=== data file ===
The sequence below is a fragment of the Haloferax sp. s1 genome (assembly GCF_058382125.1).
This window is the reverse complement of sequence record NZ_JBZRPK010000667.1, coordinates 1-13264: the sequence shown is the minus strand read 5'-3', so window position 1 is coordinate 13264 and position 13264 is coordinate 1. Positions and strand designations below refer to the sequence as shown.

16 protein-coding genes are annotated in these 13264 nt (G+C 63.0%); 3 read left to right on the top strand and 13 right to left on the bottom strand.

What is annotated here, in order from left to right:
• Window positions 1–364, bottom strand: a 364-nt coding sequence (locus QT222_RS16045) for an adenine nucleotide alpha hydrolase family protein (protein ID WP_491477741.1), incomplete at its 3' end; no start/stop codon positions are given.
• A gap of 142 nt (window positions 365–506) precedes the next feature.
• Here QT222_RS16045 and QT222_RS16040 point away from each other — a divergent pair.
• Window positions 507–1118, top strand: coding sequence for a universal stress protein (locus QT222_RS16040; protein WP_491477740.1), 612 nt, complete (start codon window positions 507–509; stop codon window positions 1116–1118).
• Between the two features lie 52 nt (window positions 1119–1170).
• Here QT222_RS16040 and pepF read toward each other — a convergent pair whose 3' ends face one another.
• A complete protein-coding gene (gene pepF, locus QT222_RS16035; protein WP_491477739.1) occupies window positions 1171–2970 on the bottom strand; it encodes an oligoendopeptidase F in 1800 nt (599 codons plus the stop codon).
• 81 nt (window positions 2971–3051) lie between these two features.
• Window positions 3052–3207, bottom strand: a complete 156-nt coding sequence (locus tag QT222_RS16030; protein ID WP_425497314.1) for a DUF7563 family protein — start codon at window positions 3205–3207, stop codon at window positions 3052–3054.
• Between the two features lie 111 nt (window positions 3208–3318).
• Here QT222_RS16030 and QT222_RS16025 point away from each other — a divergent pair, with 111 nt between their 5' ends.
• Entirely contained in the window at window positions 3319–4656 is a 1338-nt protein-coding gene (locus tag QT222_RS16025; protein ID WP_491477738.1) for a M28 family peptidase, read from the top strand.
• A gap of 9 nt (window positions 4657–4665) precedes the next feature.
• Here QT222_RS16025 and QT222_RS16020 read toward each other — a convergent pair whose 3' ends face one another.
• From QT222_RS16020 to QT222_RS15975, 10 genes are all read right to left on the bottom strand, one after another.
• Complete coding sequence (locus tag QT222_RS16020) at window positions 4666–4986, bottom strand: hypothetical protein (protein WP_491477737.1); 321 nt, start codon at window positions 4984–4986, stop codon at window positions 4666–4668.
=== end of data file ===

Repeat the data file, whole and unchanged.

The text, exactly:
The sequence below is a fragment of the Haloferax sp. s1 genome (assembly GCF_058382125.1).
This window is the reverse complement of sequence record NZ_JBZRPK010000667.1, coordinates 1-13264: the sequence shown is the minus strand read 5'-3', so window position 1 is coordinate 13264 and position 13264 is coordinate 1. Positions and strand designations below refer to the sequence as shown.

16 protein-coding genes are annotated in these 13264 nt (G+C 63.0%); 3 read left to right on the top strand and 13 right to left on the bottom strand.

What is annotated here, in order from left to right:
• Window positions 1–364, bottom strand: a 364-nt coding sequence (locus QT222_RS16045) for an adenine nucleotide alpha hydrolase family protein (protein ID WP_491477741.1), incomplete at its 3' end; no start/stop codon positions are given.
• A gap of 142 nt (window positions 365–506) precedes the next feature.
• Here QT222_RS16045 and QT222_RS16040 point away from each other — a divergent pair.
• Window positions 507–1118, top strand: coding sequence for a universal stress protein (locus QT222_RS16040; protein WP_491477740.1), 612 nt, complete (start codon window positions 507–509; stop codon window positions 1116–1118).
• Between the two features lie 52 nt (window positions 1119–1170).
• Here QT222_RS16040 and pepF read toward each other — a convergent pair whose 3' ends face one another.
• A complete protein-coding gene (gene pepF, locus QT222_RS16035; protein WP_491477739.1) occupies window positions 1171–2970 on the bottom strand; it encodes an oligoendopeptidase F in 1800 nt (599 codons plus the stop codon).
• 81 nt (window positions 2971–3051) lie between these two features.
• Window positions 3052–3207, bottom strand: a complete 156-nt coding sequence (locus tag QT222_RS16030; protein ID WP_425497314.1) for a DUF7563 family protein — start codon at window positions 3205–3207, stop codon at window positions 3052–3054.
• Between the two features lie 111 nt (window positions 3208–3318).
• Here QT222_RS16030 and QT222_RS16025 point away from each other — a divergent pair, with 111 nt between their 5' ends.
• Entirely contained in the window at window positions 3319–4656 is a 1338-nt protein-coding gene (locus tag QT222_RS16025; protein ID WP_491477738.1) for a M28 family peptidase, read from the top strand.
• A gap of 9 nt (window positions 4657–4665) precedes the next feature.
• Here QT222_RS16025 and QT222_RS16020 read toward each other — a convergent pair whose 3' ends face one another.
• From QT222_RS16020 to QT222_RS15975, 10 genes are all read right to left on the bottom strand, one after another.
• Complete coding sequence (locus tag QT222_RS16020) at window positions 4666–4986, bottom strand: hypothetical protein (protein WP_491477737.1); 321 nt, start codon at window positions 4984–4986, stop codon at window positions 4666–4668.